January 20, 2009 / 4:14 AM / 9 years ago

Quincy Jones joins Bono as newspaper columnist

3 Min Read

<p>U.S. music producer Quincy Jones poses with his bronze statue next to Montreux Jazz Festival founder Claude Nobs (R) during a ceremony at the 42nd Montreux Jazz Festival July 15, 2008.Denis Balibouse</p>

NEW YORK (Reuters) - Quincy Jones, the Grammy Award-winning producer and composer, is following the lead of U2 frontman Bono by becoming a guest columnist as newspapers look for new ways to entice readers and survive an advertising slump.

Jones, 75, one of the three biggest Grammy winners of all time with 27 to his name, kicked off a new series in the Tribune Newspapers on Monday, offering his perspective on Barack Obama as the United States celebrated Martin Luther King Day.

The Tribune Company said this would be the first in a special series of viewpoints written by recognized figures in music and the arts, which would be carried by all the group's newspapers and websites including the Los Angeles Times and Chicago Tribune.

"A very small number of artists such as Quincy Jones transcend their success in music and have had a profound impact on American culture," said Lee Abrams, chief innovation officer at the Tribune Company who came up with the idea.

"We believe that these icons have a perspective on life that will make for an interesting and unusual reading experience, and a peek at their lives that can't be found in the traditional celebrity-oriented ways they are portrayed."

In the piece, Jones tells how he watched last year's U.S. election but resigned himself to tempering his emotions despite believing Obama was the best person for the job.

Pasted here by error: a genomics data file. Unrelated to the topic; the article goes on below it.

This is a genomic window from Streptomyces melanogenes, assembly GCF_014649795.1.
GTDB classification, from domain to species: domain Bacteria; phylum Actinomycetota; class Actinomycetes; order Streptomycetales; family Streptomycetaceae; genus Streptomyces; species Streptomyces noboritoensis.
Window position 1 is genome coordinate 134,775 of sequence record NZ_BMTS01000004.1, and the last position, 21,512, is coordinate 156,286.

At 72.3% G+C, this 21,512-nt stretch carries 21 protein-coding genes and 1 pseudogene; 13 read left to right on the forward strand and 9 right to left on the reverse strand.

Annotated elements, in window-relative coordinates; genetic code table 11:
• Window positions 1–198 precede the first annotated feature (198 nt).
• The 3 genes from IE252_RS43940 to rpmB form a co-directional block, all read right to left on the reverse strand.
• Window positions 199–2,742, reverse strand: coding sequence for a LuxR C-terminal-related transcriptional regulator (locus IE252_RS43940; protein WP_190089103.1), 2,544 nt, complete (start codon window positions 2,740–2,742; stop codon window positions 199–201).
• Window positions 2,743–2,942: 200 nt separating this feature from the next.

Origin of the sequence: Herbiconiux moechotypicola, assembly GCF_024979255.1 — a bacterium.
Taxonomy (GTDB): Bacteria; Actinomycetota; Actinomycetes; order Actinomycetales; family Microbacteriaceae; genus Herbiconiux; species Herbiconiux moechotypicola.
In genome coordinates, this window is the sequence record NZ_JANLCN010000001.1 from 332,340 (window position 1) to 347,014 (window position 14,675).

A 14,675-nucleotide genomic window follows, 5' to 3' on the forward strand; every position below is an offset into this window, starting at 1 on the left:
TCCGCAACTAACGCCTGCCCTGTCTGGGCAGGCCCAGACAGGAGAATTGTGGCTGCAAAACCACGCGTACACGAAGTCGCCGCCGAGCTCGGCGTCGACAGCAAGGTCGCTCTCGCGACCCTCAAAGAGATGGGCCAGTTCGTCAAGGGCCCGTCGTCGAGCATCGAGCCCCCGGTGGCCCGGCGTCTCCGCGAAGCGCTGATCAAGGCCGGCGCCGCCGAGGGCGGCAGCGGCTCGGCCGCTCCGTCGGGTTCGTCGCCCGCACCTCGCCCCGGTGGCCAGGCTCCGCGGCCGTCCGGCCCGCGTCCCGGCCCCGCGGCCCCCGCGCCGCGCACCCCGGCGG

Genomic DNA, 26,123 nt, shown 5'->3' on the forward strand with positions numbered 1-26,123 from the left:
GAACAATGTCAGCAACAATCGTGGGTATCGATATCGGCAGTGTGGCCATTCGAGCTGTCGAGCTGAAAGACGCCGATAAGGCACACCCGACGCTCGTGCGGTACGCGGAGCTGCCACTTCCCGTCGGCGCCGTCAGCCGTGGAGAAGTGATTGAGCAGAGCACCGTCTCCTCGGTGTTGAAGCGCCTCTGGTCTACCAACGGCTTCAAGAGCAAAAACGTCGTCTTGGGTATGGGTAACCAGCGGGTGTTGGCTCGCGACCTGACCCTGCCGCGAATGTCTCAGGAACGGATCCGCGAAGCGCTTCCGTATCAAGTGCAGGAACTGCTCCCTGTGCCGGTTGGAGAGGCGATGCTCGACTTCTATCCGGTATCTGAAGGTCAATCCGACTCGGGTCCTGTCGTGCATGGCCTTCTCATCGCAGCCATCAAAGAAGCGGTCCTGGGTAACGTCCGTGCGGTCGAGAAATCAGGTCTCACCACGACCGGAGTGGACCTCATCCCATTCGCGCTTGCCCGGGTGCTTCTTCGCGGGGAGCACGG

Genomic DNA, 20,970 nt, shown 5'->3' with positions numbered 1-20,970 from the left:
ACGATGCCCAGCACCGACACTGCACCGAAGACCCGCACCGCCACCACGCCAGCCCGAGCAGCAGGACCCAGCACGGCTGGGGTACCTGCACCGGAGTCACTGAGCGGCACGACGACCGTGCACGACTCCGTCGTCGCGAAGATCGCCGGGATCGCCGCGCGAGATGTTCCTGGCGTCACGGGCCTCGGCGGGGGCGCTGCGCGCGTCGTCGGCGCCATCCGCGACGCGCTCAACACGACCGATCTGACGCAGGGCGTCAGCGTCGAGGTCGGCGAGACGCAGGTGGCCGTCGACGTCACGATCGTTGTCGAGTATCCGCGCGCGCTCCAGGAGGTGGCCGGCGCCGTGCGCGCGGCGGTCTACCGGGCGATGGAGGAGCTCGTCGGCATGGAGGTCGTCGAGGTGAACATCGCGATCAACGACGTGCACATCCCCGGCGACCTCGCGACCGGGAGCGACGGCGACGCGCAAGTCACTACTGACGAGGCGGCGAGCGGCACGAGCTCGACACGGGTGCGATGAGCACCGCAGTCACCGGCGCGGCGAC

"But as a black man in America, I knew from experience to not let what I wanted to happen stray too far from the reality of what I knew could happen," wrote Jones, who is a founding member of the Institute for Black American Music.

Jones' column comes less than a week after Bono began writing an opinion column for the New York Times.

But Bono, 48, who is well known for campaigning against poverty and AIDS in Africa, chose not to use his first column for his favored causes but dedicated it to his mentor Frank Sinatra.

"I was lucky to duet with a man who understood duality, who had the talent to hear two opposing ideas in a single song, and the wisdom to know which side to reveal at which moment," he wrote.

Bringing in celebrities as guest writers comes as the newspaper industry ponders its long-term survival, faced with a slump in advertising revenue as readers flee to the Internet.

Publishers have resorted to buyouts or layoffs in the past 12 months, among them The New York Times, The Washington Post Co, and Miami Herald publisher McClatchy Co.

Writing by Belinda Goldsmith, Editing by Miral Fahmy

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